Friday, 6 February 2009

Winter Woods IV: Invisible deer and dead foxes

Across the stream and into the woods the blast of the wind was lessened and it almost felt comfortable. I was back in woods I have known since childhood and it felt safe and homely. I decided to pick up a game trail leading up the hill to the fields on the other side of the woods, I had often seen deer on this trail, once last year finding a group of 4 when I was out with my wife and two children and if the deer were not startled by the noise and smell given off by a reluctant woman walking in the woods with two small girls chattering and asking to be carried I had some chance of find them again today. A little way up the trail, as the wood changed from dark lines of crop-planted spruce into an open area of birch (Betulas pendula) and oak I found a small pile of very fresh roe deer droppings, still warm to the touch and still a fresh moist green colour. The droppings were clearly linked in a chain and lay in a neat pile amongst the needles and ground ivy. The animal responsible could not be very far ahead of me so I carried on slowly and with as much stealth as I could muster, scanning the woods, trying to look through the thickets into the deep covers but although I spent the next hour moving cautiously around the woods the deer was nowhere to be seen. It was only the middle of the afternoon but already the light, which had never been bright, was beginning to fail. I was at the farthest point from home and decided to begin to make my way back, taking in as much woodland as possible and resolving to keep off the lanes and country roads. Dog walking couples passed below me on the woodland paths as I stuck to the deer trails, not even their dogs noticing me as they rushed on with their noses an inch off the ground. A man in a bright red coat and large furry hat walked the other way, but mindful of nothing but the path in front and his own thoughts. I crossed the stream at the footbridge to save the jump, took the steep zig-zagging path into the woods then at the first game trail struck off and left the path to the men in red coats and their dogs. Immediately on leaving the trail I found a large skull half covered by grasses and leaves. The lower jaw was missing and the skull, although sound and in good condition was stained brown by its contact with the earth. By it’s size and the two massive canines it was obvious this was the skull of a carnivore, it lacked the thickness and massive wrap-around upper jaw section found on a badger skull which limited the field to only one other large native carnivore – Vulpes vulpes, the red fox. I looked at the skull closely, noting it’s size and prominent post-orbital spurs before unclipping the mini hatchet from my belt and cracking out the two massive canine teeth. This was easier said than done but with a little brute force and ignorance the teeth came free and were pocketed for inspection at a larger date. I also made a mental note to pack some large ziplock bags to recover large specimens. A short way further up the trail another, narrower and smaller skull lay in the middle of the path, in a more advanced state of decay but still with the visible post-orbital spurs. With it’s large empty eye sockets and long narrow profile in looked mournful and folorn, more so when I hung it on a nearby tree branch to look down on the game trail it had once hunted. Turning around to continue walking I almost stepped on the carcass of a red fox lying directly in the trail. It was sodden and wet, it’s brush beginning to rot down into the leaf litter, the saw-edge of it’s spine poking through the red pelt. I stood looking at it for some time, the mouth was open and the sharp white teeth gleamed in the fading light. It was not a small animal, possibly the dog that I had tracked in September along this very trail, the animal that left behind such thick and meaty scats that they were infested with insect larvae. Lying on it’s side beside the game trail it was plain that the animal had not met a natural death, we were very close to the back lot of Cold Stream Farm with it’s pheasant pens and hen crees and it was easy to imagine Stott or one of his hands shooting or poisoning the pest. The sky was now darkling and even out in the fields the light was fading fast. Looking at the sad sodden carcass of the fox as it returned to earth had not cheered my spirits and even the tumbling jumping flight of a dozen squeaking, peeping long-tailed tits (Aegithalos caudatus) as they foraged on mass along the hawthorns and hazels that marked the boundary of the wood and fields raised little more than a smile. It was cold and wintry, the woods were dark and saturnine, the Spring was being held at bay and would not be here for many weeks.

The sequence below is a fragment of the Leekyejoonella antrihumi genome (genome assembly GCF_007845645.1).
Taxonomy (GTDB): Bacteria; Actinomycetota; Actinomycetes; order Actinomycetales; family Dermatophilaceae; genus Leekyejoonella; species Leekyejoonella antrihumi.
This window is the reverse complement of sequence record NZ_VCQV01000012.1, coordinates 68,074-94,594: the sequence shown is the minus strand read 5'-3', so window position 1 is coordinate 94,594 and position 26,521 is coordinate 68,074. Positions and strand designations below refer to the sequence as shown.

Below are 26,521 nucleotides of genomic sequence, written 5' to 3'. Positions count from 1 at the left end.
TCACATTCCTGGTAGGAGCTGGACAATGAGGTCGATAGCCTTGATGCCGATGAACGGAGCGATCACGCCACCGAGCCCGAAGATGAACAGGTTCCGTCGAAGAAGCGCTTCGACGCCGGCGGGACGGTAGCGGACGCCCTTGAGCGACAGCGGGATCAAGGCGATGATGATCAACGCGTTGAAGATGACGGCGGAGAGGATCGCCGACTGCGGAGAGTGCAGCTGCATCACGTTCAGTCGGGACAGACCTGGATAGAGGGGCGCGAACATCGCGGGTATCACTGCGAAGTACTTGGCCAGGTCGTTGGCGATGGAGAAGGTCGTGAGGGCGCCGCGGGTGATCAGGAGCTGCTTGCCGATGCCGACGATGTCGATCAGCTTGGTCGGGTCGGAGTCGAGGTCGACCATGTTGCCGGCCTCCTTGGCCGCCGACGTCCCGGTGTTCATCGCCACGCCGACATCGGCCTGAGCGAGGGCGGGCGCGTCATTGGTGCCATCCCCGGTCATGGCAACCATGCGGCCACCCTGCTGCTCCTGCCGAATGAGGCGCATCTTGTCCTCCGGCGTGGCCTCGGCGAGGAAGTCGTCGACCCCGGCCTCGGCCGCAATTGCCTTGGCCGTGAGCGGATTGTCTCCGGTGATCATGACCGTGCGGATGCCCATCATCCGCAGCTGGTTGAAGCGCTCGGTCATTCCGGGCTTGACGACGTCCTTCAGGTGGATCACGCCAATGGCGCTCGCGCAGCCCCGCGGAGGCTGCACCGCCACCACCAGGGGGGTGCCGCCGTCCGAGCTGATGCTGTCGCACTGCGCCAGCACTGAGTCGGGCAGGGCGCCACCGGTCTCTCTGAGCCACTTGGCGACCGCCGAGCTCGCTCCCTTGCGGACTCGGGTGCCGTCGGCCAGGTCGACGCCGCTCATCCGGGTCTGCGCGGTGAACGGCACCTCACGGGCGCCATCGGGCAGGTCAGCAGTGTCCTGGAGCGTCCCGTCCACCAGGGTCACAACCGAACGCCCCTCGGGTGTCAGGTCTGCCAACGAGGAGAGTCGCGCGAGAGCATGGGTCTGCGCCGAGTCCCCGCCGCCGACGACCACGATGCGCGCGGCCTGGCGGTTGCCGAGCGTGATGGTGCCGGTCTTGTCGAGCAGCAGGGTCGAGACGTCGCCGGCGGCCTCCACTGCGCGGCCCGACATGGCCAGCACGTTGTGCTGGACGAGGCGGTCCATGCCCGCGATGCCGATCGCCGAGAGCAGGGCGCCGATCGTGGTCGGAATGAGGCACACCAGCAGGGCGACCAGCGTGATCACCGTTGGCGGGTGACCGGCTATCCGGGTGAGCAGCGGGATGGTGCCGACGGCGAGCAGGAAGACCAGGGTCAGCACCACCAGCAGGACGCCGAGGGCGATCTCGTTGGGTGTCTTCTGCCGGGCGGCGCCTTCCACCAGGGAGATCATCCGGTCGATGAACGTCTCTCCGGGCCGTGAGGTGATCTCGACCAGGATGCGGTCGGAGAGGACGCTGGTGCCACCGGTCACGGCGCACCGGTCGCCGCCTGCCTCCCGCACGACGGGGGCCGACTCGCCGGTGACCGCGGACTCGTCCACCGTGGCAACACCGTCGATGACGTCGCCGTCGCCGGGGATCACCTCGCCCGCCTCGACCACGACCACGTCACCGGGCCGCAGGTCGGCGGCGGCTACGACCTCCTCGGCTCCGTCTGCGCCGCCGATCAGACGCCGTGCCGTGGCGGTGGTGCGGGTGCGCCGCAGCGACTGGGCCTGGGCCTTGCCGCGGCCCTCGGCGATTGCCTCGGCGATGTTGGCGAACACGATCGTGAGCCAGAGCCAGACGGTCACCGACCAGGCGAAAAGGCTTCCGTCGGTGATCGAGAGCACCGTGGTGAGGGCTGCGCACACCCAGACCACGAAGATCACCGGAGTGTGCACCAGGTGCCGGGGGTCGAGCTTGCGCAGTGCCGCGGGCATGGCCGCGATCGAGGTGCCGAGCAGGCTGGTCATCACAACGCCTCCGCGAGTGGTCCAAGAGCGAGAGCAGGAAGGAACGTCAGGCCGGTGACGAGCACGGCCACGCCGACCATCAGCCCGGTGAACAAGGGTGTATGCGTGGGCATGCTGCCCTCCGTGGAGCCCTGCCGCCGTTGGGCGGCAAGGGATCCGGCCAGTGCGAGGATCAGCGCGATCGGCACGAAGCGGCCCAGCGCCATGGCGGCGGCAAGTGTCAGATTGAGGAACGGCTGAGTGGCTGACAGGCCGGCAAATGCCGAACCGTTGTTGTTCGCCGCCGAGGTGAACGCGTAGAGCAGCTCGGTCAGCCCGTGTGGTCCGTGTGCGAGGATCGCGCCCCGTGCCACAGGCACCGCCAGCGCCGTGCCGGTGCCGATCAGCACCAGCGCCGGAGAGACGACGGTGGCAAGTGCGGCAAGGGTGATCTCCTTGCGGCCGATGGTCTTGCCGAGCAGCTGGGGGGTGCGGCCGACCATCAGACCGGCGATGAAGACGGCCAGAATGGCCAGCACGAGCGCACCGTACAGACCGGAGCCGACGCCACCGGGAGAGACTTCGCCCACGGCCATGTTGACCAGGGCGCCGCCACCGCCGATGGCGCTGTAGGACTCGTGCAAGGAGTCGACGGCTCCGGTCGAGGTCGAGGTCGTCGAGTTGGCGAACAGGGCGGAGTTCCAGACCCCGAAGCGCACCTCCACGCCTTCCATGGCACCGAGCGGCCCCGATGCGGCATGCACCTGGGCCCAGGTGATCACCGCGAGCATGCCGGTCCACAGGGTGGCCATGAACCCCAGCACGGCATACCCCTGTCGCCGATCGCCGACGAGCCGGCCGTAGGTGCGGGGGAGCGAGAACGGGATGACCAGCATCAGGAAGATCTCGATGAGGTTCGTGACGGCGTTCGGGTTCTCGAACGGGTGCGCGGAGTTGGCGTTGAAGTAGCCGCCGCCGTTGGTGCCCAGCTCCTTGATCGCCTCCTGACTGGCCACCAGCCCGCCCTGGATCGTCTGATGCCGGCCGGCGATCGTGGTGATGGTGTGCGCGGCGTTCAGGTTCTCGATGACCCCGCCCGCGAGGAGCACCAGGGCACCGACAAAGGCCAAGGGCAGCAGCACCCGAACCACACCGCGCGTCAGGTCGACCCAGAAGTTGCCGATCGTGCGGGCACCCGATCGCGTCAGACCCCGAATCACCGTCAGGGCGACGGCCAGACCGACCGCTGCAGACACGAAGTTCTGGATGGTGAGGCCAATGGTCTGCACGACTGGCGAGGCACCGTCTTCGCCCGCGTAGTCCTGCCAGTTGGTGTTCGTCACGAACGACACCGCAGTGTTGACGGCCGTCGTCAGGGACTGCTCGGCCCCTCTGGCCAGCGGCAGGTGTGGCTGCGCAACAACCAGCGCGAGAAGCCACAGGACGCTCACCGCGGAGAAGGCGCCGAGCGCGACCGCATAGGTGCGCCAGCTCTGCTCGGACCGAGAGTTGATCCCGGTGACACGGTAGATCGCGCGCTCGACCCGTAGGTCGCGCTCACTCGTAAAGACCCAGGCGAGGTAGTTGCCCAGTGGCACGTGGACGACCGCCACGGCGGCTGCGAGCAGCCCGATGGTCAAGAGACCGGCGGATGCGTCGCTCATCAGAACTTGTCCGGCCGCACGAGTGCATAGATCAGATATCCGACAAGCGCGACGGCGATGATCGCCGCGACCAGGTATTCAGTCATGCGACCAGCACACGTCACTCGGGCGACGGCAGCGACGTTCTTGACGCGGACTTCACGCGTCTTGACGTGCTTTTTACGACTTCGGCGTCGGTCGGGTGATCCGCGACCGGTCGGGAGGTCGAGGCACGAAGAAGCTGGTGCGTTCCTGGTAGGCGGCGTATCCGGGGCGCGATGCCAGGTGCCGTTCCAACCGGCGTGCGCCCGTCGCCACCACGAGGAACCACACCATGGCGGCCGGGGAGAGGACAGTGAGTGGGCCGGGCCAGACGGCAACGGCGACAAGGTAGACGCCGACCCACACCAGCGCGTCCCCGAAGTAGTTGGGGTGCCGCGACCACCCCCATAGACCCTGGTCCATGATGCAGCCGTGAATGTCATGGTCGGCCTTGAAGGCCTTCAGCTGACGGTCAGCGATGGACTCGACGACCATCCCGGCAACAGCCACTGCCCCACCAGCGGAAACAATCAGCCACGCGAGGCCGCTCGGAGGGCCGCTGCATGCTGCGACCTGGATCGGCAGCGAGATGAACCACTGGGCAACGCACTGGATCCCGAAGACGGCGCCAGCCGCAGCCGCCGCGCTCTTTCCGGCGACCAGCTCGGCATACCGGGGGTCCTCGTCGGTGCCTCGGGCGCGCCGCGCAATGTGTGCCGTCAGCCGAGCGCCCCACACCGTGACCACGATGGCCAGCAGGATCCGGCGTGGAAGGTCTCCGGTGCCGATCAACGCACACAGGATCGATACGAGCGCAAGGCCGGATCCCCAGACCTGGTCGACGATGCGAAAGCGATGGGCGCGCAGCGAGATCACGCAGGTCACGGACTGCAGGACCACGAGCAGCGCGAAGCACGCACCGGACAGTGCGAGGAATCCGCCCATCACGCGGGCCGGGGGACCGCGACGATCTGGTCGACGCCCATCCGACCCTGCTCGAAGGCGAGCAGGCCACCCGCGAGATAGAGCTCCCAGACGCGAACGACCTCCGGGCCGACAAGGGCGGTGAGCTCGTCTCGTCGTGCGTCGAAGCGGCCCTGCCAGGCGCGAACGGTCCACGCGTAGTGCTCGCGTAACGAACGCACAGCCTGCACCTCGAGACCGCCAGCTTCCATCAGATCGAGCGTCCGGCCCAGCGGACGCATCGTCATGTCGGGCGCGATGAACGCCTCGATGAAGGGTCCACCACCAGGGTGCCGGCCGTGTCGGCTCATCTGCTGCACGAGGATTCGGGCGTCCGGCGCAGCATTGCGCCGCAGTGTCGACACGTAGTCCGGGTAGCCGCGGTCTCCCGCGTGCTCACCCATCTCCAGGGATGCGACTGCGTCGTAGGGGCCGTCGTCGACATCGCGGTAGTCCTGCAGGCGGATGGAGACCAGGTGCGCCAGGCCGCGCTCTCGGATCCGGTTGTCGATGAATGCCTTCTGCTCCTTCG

Top: the droppings were clearly linked in a chain
Middle: By its size and the two massive canines it was obvious this was the skull of a carnivore
Bottom: the sadd sodden carcass of the fox

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